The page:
Not Falling for Your Job?

Author

Steve_Hunt_WEB

Expertise Includes:

    • Accident Investigation
    • Construction Falls & Incidents
    • Premises Liability - Pedestrian Falls
    • Safety and Risk Management

Periodically, Warren Engineers and Consultants are asked to perform inspections that require work at raised elevations. Typical jobs and tasks include climbing on commercial and residential roofs with steep pitches, working on scaffolding, climbing from one level to the next at a fire or industrial loss scene, riding in the buckets of lift equipment, and inspecting exterior structural elements such as windows and masonry. 

Proper fall protection and prevention programs and equipment are necessary to insure the safety of our employees. In general, OSHA’s Construction Fall Protection Standard requires that anyone working at heights of 6 feet or more be provided with and use acceptable means of fall protection.

Kent Earl with Capital Safety, provides Fall Protection Equipment Training at the Warren Lab.

Kent Earl, with Capital Safety, provides Fall Protection Equipment Training at the Warren Lab.

On July 13th, 2015, Kent Earle, with Capital Safety, brought his “Demonstration Truck” to the Warren Lab for a training session on Fall Protection. As a part of the training, we were allowed to inspect and try on various fall protection harnesses, as well as view live testing of fall protection gear from DBI SALA. We are purchasing some additional new equipment for our fall protection program.

Interesting takeaways:
Significant improvements have been made in Self Retracting Lifelines (Retractables). Some of the new retractables are smaller and lighter and as a result are more comfortable and convenient to use, providing greater freedom of movement. Kent Earle tells us the newer design retractables are the hottest new purchase in Construction Fall Protection.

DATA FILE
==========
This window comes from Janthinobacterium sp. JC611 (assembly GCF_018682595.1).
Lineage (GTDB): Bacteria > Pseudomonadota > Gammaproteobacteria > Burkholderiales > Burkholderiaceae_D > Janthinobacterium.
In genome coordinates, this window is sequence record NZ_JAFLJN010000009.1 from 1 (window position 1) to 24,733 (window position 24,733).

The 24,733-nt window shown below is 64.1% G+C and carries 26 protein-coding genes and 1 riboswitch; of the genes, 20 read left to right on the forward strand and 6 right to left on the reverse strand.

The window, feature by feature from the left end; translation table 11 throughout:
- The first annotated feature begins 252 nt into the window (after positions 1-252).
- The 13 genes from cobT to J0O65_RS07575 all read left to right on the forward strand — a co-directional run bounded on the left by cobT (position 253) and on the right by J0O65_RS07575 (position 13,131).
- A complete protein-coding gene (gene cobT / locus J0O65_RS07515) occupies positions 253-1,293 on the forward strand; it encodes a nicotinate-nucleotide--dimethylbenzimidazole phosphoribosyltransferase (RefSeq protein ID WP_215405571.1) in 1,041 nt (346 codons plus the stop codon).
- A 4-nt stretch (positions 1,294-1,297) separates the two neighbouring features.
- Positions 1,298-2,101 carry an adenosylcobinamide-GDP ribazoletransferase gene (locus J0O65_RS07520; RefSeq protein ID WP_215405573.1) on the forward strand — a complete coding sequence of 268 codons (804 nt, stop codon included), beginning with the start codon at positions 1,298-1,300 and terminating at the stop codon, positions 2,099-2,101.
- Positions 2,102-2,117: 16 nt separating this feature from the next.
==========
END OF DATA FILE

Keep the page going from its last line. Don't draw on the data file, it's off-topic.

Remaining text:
The retractables we purchased weigh less that two pounds, but must be disposed of if involved in a fall impact because they are not rebuildable like some of the larger heavier weight retractables.

New anchorage connector devices and systems are available for an array of unusual or special job site configurations.

Warren engineers,   John Holecek and Aron Olson working with new fall protection equipment.

Warren engineers, John Holecek and Aron Olson, working with the new fall protection equipment.

Full body harnesses are lighter and have new materials and design features providing for better comfort and fit.

For fall protection to be most effective, the individual pieces of equipment (harness, anchorage, life lines) must be properly matched to the job being performed and work as a system.

All of the above improvements in fall protection equipment and prevention techniques assist users by improving mobility and comfort, reducing distraction and fatigue, and also assist in minimizing the potential for fall injuries while working at elevations.

J. Steven Hunt, CPCU, ARM, is president and senior safety consultant at Warren. Steve, who specializes in premises liability incidents, construction falls and safety management programs, has achieved the designation of Associate Risk Management and Chartered Property and Liability Underwriter from Insurance Institute of America, Chicago, IL.  Steve has investigated more than 1,000 accidents in his more than 38-year career, including 36 cases involving fatalities. He holds a Bachelor of Science in Administrative Management with a Minor in Occupational Safety and Health from Clemson University.

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